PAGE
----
Hellcat rear 1 wp
Much like the 1968 Charger, this one has those sculpted doors with the big, flared hips and the inset rear window. The rear wing helps with downforce to keep the car under control to it’s top speed of just over 200 miles per hour!

And the sound! Well, it is loud, really loud! And it is angry! The car is very appropriately named. It sounds like you have been thrown into a pit full of furious, fighting tigers, only worse – or better! The sound at open throttle (which can only be done on the highway for a few seconds and only in a straight line) is so intense that you can feel it in your chest. At idle it is a tiger giving you the low, rumbling warning growl. More goosebumps.

So why? Why would I want something that is actually scary to drive all out?

I sit in an office all day long managing investments for my clients and figuring out ways to help them meet their financial goals and objectives. Don’t get me wrong here; I love what I do. I will confess that I am a nerd, a math nerd. I love numbers and analysis. But, my job does not exactly stimulate my senses. As I am writing this post, I have figured out that all of my hobbies do the same thing for me. They all stimulate my base senses. I love to go hiking; it is exciting and exhilarating to explore new places and see new things. I have been lost in the mountains in January in below zero Fahrenheit whether, and rather than being scared I was excited for the challenge of making it through the night with all of my parts intact. By the way, I had no sleeping bag or other overnight gear.

As you obviously know if you follow my blog, I love photography. I love the challenges of trying to figure out how to convey what I am seeing to someone else in such a way as to convey the same emotions to the viewer as when I made the photograph. It’s not exciting like jumping out of an airplane or something, but it is very stimulating because I am using all of my senses. I recently had a short conversation with another blogger about the differences between “winter light” and “summer light”. We were laughing about how other folks thought we might be a little off in our perceptions.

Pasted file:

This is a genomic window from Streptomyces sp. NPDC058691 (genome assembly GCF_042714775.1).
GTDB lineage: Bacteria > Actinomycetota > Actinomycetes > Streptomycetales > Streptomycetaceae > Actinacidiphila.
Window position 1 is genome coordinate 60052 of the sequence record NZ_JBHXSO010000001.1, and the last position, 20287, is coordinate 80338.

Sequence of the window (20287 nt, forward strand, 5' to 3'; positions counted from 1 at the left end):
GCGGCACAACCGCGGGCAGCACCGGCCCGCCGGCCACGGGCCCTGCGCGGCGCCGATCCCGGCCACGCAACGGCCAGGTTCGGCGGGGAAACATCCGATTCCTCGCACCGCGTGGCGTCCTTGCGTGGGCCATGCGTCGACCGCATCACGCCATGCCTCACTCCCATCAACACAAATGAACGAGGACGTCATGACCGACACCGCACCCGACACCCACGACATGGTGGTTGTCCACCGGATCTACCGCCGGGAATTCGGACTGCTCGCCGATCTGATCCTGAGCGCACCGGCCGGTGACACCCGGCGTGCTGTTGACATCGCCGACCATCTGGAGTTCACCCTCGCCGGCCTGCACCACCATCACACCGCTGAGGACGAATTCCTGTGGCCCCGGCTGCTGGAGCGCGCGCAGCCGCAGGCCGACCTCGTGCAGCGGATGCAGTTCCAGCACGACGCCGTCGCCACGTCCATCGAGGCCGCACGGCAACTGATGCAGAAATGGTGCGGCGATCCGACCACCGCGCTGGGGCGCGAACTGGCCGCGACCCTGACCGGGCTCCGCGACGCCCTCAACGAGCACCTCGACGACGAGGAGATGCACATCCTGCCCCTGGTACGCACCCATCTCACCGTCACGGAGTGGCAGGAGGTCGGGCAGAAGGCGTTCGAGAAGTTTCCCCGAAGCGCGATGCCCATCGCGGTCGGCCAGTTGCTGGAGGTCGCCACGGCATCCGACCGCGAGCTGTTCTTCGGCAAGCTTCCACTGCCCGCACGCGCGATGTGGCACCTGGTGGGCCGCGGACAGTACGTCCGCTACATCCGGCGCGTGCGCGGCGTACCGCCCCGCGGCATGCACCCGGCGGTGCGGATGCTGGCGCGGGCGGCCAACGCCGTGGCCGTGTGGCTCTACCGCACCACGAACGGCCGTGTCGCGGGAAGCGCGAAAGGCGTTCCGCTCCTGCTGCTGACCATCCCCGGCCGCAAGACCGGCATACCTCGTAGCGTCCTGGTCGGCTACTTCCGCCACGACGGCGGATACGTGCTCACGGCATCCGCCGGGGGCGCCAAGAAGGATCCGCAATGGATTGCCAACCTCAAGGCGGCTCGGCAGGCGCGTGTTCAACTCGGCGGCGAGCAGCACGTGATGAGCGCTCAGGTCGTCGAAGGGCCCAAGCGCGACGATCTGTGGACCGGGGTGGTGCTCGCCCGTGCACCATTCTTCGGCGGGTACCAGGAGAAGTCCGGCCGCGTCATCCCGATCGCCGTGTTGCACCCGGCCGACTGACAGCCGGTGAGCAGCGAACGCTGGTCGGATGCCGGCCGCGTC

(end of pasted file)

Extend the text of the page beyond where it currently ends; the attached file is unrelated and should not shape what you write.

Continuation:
The commonality here is that all of my hobbies tend to engage all of my senses and make me feel more alive. The hobbies give me a connection to nature itself. I know that sounds a little odd thinking about how a car can give one a connection to nature. But it goes back to those basic animal instincts and senses that we all have. In 21st-century America it is very rare to feel like you’re prey to another animal. Yes, those feelings do arise from time to time out in the wild, but certainly not on a daily basis. Sitting in an office every day is certainly not the way to experience the calmness and beauty of a cold winter afternoon. It is not possible to experience the total joy and happiness of the intense red and yellows of fall foliage after a light rain unless one gets out there in the woods. And, as Dodge has said in its ads, there are no more beasts for us to tame these days.

So, it all goes back to that yellow Dodge Charger with the 426 (cubic inch) Hemi in Alamogordo. Those feelings that were seared in to my consciousness are still present. We have our senses for reasons. At one time our animal senses were critical for our daily survival. In today’s world, we use and stimulate those senses far too little. So now you know why I waited and wanted that 707 hp supercharged Dodge Charger for 50 years. Controlling this beast is a thrill. It enlivens the brain. Concentration is an absolute must, and as a result the mundane distractions of the day are wiped away. My senses are fully awakened. I am alive!

Hellcat 3-4wp
That engine sucks in over 1000 cubic feet (28617 liters) of air per minute at full throttle. The front side vents cool the front brakes.

4 thoughts on “The Thunderous Beast

  1. Dude! I’m so envious of your 707hp Hellcat! About 15 years ago I discovered a 1970 Dodge Charger rusting out in a farmer’s field, had it towed to our college, and did a 1 year frame off restoration. Loved that car’s visceral energy, an epitome of the muscle car era, but can’t compare to the power which today’s cars produce. Computers and precision design engineering, and production, along with clean emissions, make these modern monsters unbeatable. Thanks for the flashback!

    On Mon, Feb 5, 2018, 7:56 PM Tim’s Viewpoints & Visuals wrote:

    > Tim Harlow posted: “It all started when I was a kid sitting in an A&W Root > Beer in Alamogordo, New Mexico eating lunch with my folks. I was about 10 > years old. We heard this loud thundering rumble, and we looked up to see > “IT”. “IT” was a new Dodge Charger R/T with a 42″ >

    Liked by 1 person

    1. I am envious of your 1970 Charger. While I totally agree that the new cars are tech marvel’s with crazy power, the old cars have character and soul. So do you still have the old Charger?

      That being said the new cars are way more comfortable, ecomical and powerful. But my heart still loves vintage muscle.

      Like